Last I read a DNA test took at least three days to complete. Amazing they were able to pull it off in just a few hours of dumping the body. And what DNA did they compare it too, btw?
In this day and age, not only is the cost of DNA sequencing beating Moore's Law, but the turn-around time is around 45 minutes to an hour for the actual analysis. For the University of California system, you get your results by e-mail by the next day at the latest, and that's assuming that the day was busy for them. The "3 days" thing is typically the time it takes to mail a package or similarly courier the physical end-product. There are handheld DNA testing portable labs about the size of an AED or first aid kit nowadays, too.
I agree Apple needs to look out for their employee's health by providing the appropriate equipment, but I think they also need to design equipment that can handle the normal operating environment for the customers they sell to.
For better or worse, smokers and heavily polluted cities still represent a significant source of revenue for computer companies. So long as that is the case, their products need to be designed for their customers.
Gaining root on one box shouldn't give you easy access to all others.
Yes, but this statement relates to my original reply in what way?
And brute force IS affected by complexity, in that a lower-case alphabetic password only requires 26 possible combination, while a password using characters from the entire 8-bit set, requires 256 possible combination. That's the base, so brute-force time goes exponential from there depending on range of characters used.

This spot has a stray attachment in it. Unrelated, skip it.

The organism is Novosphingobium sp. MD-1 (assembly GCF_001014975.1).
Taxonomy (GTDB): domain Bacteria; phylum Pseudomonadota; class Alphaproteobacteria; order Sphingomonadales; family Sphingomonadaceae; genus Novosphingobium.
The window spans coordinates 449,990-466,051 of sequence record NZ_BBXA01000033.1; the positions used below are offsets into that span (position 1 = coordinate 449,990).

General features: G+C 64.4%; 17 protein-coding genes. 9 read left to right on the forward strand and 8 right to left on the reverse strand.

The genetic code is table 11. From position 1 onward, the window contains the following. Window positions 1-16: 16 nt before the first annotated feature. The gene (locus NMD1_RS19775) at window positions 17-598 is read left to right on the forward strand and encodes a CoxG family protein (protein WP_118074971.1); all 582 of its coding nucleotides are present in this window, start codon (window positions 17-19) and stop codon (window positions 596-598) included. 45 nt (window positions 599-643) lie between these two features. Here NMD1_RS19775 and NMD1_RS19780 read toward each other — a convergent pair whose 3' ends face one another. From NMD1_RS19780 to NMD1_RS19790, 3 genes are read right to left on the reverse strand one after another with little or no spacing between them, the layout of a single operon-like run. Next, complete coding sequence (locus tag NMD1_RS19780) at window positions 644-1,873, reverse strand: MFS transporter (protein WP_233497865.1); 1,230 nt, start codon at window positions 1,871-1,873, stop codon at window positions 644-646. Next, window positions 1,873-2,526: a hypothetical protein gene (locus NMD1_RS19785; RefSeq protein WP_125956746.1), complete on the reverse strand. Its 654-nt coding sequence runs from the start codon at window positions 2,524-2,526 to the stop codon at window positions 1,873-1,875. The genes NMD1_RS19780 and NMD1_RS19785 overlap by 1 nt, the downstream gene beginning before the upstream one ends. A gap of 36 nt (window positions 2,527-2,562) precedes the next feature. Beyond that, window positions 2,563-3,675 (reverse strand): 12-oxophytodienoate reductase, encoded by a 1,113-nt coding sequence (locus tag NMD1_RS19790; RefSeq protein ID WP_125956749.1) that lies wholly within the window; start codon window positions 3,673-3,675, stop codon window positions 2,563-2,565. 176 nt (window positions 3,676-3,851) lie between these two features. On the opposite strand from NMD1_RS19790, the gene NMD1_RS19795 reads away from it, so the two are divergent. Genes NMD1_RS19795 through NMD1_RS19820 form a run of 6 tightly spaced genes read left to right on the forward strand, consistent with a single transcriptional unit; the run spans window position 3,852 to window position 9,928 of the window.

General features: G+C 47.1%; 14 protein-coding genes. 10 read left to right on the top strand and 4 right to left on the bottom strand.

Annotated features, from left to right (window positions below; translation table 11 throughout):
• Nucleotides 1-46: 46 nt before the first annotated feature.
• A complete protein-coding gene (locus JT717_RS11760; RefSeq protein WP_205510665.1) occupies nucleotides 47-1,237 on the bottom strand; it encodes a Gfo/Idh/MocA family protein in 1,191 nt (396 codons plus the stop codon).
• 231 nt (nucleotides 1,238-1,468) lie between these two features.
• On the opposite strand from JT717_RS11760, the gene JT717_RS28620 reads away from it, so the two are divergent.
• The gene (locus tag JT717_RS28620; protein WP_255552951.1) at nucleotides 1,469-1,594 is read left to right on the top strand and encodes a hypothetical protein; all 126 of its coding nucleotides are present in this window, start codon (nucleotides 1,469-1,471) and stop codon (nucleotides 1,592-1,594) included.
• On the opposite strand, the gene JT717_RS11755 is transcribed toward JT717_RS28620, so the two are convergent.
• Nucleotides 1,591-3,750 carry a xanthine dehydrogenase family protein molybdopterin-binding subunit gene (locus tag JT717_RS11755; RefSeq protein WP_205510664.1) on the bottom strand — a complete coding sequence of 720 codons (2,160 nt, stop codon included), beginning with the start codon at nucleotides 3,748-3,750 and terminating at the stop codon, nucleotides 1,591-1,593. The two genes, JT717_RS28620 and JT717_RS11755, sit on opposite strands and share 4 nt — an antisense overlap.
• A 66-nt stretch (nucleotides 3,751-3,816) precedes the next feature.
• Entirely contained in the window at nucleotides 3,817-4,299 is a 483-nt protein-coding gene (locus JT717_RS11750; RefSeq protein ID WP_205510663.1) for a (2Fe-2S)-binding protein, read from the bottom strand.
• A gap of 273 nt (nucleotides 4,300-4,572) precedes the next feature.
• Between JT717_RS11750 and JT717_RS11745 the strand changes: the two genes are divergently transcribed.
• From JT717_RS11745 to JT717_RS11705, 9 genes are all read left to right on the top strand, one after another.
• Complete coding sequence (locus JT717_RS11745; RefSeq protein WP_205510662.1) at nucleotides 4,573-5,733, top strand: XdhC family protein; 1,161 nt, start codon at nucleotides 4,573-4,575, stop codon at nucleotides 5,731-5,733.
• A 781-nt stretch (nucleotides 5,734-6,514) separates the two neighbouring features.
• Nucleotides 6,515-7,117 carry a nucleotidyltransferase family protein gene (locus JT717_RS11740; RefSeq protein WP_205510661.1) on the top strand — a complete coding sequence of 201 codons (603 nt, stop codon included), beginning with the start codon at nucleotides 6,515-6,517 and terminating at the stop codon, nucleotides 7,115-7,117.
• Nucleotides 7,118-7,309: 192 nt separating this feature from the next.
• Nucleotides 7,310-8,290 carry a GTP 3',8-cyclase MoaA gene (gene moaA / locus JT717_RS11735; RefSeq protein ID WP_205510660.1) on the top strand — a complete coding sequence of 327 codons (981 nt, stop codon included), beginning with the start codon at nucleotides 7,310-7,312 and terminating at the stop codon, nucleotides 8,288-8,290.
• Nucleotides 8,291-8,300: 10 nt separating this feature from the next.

Only if you know that you can limit your search space that way.
Even if you structure your brute-force by initially ignoring special characters, do some math.
8 characters, letters only, assuming at most the initial letter could be a capital: 417654129152 possible combinations, i.e. ~1^12
8 characters, 7-bit set (8-bit is nonsense, most of them are non-printable): 67675234241018881, i.e. ~1^17
But "letters only" allows us to use pronouncable passwords that people can remember. Hf$6o/r^ may be a 1^17 complexity password, but 99% of the average user will write it down. "sophisticated" is a 1^19 complexity password, and a lot easier to remember.
Special characters are way overrated. The idiocity of limiting password length is a lot more harmful. If your attacker knows how long your password can at most be, his brute-forcing becomes a ton easier, because he can estimate how much of the search space he's got. If my password can be anything (because it's hashed anyways, so what do you care?) then he never knows if he's close or not, and he can not estimate how long it will take at most.
Even if you use a dictionary attack, more space is the answer, not special characters. The OED contains about 300,000 words. Adding a special character or number brings the complexity up to only 1^9. But allowing for two words instead of one brings the complexity to 1^12, and is equally easy to remember.
Consultants are mystical people who ask a company for a number and then give it back to them.